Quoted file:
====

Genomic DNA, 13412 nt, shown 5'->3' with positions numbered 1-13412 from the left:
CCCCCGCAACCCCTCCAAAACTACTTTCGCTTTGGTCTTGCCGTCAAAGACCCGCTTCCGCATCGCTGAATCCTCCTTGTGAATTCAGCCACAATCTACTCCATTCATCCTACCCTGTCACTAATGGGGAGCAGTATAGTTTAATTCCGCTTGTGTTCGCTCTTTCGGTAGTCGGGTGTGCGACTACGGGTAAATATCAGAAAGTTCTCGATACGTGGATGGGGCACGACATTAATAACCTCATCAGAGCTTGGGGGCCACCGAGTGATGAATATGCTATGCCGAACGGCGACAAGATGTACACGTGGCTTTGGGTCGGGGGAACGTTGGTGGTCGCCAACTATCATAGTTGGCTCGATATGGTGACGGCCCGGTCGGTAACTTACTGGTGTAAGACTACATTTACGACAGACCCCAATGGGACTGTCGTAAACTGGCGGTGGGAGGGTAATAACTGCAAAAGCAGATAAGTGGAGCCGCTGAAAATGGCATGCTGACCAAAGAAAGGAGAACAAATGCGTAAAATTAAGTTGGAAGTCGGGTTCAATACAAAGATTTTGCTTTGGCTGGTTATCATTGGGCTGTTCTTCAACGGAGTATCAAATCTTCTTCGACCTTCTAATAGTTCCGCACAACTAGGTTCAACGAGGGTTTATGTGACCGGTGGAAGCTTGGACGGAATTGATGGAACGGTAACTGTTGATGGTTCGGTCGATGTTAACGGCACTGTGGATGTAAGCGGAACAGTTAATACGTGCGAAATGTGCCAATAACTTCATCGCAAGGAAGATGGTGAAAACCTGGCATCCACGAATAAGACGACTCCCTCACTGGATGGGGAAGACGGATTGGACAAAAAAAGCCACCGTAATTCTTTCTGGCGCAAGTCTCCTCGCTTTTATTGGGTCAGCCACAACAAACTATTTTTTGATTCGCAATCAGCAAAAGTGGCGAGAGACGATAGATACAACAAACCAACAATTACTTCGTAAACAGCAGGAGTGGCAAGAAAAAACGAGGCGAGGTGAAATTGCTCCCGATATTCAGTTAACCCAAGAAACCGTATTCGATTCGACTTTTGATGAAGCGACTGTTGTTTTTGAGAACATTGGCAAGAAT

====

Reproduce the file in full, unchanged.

Genomic DNA, 13412 nt, shown 5'->3' with positions numbered 1-13412 from the left:
CCCCCGCAACCCCTCCAAAACTACTTTCGCTTTGGTCTTGCCGTCAAAGACCCGCTTCCGCATCGCTGAATCCTCCTTGTGAATTCAGCCACAATCTACTCCATTCATCCTACCCTGTCACTAATGGGGAGCAGTATAGTTTAATTCCGCTTGTGTTCGCTCTTTCGGTAGTCGGGTGTGCGACTACGGGTAAATATCAGAAAGTTCTCGATACGTGGATGGGGCACGACATTAATAACCTCATCAGAGCTTGGGGGCCACCGAGTGATGAATATGCTATGCCGAACGGCGACAAGATGTACACGTGGCTTTGGGTCGGGGGAACGTTGGTGGTCGCCAACTATCATAGTTGGCTCGATATGGTGACGGCCCGGTCGGTAACTTACTGGTGTAAGACTACATTTACGACAGACCCCAATGGGACTGTCGTAAACTGGCGGTGGGAGGGTAATAACTGCAAAAGCAGATAAGTGGAGCCGCTGAAAATGGCATGCTGACCAAAGAAAGGAGAACAAATGCGTAAAATTAAGTTGGAAGTCGGGTTCAATACAAAGATTTTGCTTTGGCTGGTTATCATTGGGCTGTTCTTCAACGGAGTATCAAATCTTCTTCGACCTTCTAATAGTTCCGCACAACTAGGTTCAACGAGGGTTTATGTGACCGGTGGAAGCTTGGACGGAATTGATGGAACGGTAACTGTTGATGGTTCGGTCGATGTTAACGGCACTGTGGATGTAAGCGGAACAGTTAATACGTGCGAAATGTGCCAATAACTTCATCGCAAGGAAGATGGTGAAAACCTGGCATCCACGAATAAGACGACTCCCTCACTGGATGGGGAAGACGGATTGGACAAAAAAAGCCACCGTAATTCTTTCTGGCGCAAGTCTCCTCGCTTTTATTGGGTCAGCCACAACAAACTATTTTTTGATTCGCAATCAGCAAAAGTGGCGAGAGACGATAGATACAACAAACCAACAATTACTTCGTAAACAGCAGGAGTGGCAAGAAAAAACGAGGCGAGGTGAAATTGCTCCCGATATTCAGTTAACCCAAGAAACCGTATTCGATTCGACTTTTGATGAAGCGACTGTTGTTTTTGAGAACATTGGCAAGAAT